Charlottesville Breaking News
Following early morning testimony from a handwriting expert who
concluded that Eric Abshire forged his then-fiancée's signature on
a million-dollar vehicle insurance policy, day seven of the
first-degree murder trial was more about testimony the jury
won't be allowed to hear.
"Did you ever have sexual relations with Mr. Abshire?" Orange County Commonwealth's Attorney Diana Wheeler asked witness Amanda Morris. The query prompted Abshire's attorney, Charles Weber, to immediately object, and, without delay, Judge Daniel Bouton sent jurors from the courtroom. Then he allowed prosecutors to elicit Morris' testimony, which included her account of having sex with the 36-year-old dump truck driver in the month before his May 28, 2006, wedding and again just three days after Justine Swartz Abshire's mysterious death, even before her funeral.
"He called and came over," explained Morris of the pre-funeral sexual encounter. A tall brunette, she once worked at Wet Seal, a boutique offering "cute teen clothing" in Fashion Square Mall and was then known as Amanda Leathers. She testified she was dating Abshire's close friend and dump-truck business partner, and that the tryst with Abshire was a factor in the end of her relationship.
"He was a little upset," Morris said of Abshire, testifying that while she could tell he had been drinking when he arrived at her house, "he wasn't drunk." Morris also recalled being present when Abshire revealed...
On a chilly fall day when the temperature barely cracked the 60-degree mark, University of Virginia officials announced that there's hope for the 106 chimneys of the hallowed Lawn and Range rooms, unceremoniously removed from service after an inspection revealed cracks in the nearly 200-year-old brick structures.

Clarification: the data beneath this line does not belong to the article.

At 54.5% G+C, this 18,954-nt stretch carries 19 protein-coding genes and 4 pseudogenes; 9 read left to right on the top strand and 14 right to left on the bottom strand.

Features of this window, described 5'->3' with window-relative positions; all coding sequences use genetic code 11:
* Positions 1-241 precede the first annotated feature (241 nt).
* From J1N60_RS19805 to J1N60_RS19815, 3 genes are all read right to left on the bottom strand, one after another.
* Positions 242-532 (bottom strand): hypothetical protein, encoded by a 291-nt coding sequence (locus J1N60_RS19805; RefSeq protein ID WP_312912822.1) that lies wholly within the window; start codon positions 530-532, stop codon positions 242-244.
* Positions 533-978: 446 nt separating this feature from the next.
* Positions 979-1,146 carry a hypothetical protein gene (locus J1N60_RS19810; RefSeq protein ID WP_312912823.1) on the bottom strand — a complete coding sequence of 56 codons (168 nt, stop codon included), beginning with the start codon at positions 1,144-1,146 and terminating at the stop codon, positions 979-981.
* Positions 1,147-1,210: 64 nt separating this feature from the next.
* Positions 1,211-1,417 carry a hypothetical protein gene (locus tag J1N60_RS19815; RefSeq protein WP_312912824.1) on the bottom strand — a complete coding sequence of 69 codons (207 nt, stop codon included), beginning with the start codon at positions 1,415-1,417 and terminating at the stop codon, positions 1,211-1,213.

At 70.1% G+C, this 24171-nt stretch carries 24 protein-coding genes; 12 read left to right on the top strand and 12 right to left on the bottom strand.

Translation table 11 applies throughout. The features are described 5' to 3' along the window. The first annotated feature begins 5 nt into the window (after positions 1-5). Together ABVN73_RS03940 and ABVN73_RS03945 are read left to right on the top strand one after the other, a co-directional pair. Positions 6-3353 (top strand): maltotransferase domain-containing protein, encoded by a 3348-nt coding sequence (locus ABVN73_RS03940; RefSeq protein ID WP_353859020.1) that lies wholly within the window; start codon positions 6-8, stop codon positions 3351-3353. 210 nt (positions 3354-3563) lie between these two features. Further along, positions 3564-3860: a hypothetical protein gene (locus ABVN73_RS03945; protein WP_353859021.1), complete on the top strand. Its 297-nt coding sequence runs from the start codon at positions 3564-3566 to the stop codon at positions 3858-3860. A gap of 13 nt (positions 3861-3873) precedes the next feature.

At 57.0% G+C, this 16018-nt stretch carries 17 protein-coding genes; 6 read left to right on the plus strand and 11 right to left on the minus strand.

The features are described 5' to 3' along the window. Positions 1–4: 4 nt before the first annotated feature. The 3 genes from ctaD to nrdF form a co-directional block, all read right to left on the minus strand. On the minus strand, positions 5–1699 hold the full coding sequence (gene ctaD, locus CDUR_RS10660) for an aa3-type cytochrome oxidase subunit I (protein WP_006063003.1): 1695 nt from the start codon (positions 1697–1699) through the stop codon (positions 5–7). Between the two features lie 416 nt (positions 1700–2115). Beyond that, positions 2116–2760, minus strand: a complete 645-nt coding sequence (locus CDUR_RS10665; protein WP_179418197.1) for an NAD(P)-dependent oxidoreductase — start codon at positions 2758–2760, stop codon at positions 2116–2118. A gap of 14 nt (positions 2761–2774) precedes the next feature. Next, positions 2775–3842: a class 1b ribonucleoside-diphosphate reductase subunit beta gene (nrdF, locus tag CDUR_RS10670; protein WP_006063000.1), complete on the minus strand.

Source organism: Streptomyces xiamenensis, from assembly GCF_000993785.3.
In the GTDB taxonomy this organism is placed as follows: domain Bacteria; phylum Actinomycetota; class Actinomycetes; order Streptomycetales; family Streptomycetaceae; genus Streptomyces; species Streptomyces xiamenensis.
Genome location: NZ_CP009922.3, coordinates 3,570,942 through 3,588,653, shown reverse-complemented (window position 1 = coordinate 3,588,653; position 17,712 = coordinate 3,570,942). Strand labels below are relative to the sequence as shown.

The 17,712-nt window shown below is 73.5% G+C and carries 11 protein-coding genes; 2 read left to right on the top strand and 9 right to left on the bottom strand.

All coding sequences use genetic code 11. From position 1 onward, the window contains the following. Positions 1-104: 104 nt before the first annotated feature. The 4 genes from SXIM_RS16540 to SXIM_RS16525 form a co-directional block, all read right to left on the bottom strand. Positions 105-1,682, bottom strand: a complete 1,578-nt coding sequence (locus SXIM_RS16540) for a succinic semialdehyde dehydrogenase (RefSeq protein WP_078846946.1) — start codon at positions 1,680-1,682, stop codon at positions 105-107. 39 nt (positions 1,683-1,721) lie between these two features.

With a $100,000 gift from an alumnus, a fundraising campaign called "Keep the Fires Burning" kicked off October 19 in hopes of raising the estimated $3.7 million cost of repairing all the chimneys and installing something heretofore not seen in these historic chambers: a sprinkler system.
On Halloween, the smell of wood fires would ordinarily mix with the scents of glucose and artificial flavorings as hordes of children and parents enjoy trick-or-treating on the Lawn. However, a reporter's recent visit found not a single stick of firewood, something that would usually be stacked high along the colonnades of the so-called Academical Village this time of year.
Did Eric Abshire know he stood to collect $1.5 million if his wife died in a hit and run, and did he attempt to collect that money? Those questions were the subject of testimony on Wednesday, October 19, as the prosecution in the first-degree murder trial of the incarcerated Greene County dump truck driver worked its way toward the end of its witness list, only to be cut short by a bomb threat in the courthouse.
"There's a situation in the building," said Orange County Circuit Court Judge Daniel Bouton as court watchers returned to the courtroom after lunch at approximately 1:30pm. Alerting the courtroom attendees to the threat, he also attempted to offer comfort.
"There's no reason to have any basis to panic or to fear," said Bouton, who suggested that the threat was related to a case other than Abshire's. Bouton excused the jury and witnesses, then proved he didn't consider the threat imminent by asking, before completing the evacuation, the prosecution and defense if there were any further motions to consider.
By Don Harrison
"The ABCs of Virginia Alcohol Law” packs an awful lot of absurdity into its five-minute running time. The award-winning short-form documentary, made by filmmakers Austin Bragg and Caleb Brown, compactly summarizes for the YouTube generation the overflowing problems that bar owners and patrons face if they want to sell or consume alcohol in the Commonwealth of Virginia.
With depressing accuracy, this little film depicts a state stuck in the dark ages when it comes to how its Department of Alcoholic Beverage Control regulates, or over-regulates, spirits. As documented, many of our liquor laws seem alternately punitive and arbitrary, nonsensical and draconian, subject to selective interpretation, and capable of terminating livelihoods.
Bragg and Brown present example after example: Virginians of legal age can go into a bar and buy a bottle of beer or wine, but they are forbidden to purchase a bottle of liquor (this is called “bottle service” in other, more enlightened, locales); a bar customer can’t buy three drinks at a time– two is the limit– but the amount of alcohol contained in the drinks doesn’t factor in (Um, what is this law protecting us from? Wasteful glass usage?). Also, a person can legally transport a three-gallon jug of whiskey across state lines, but doing the same thing with six half-gallon containers– the...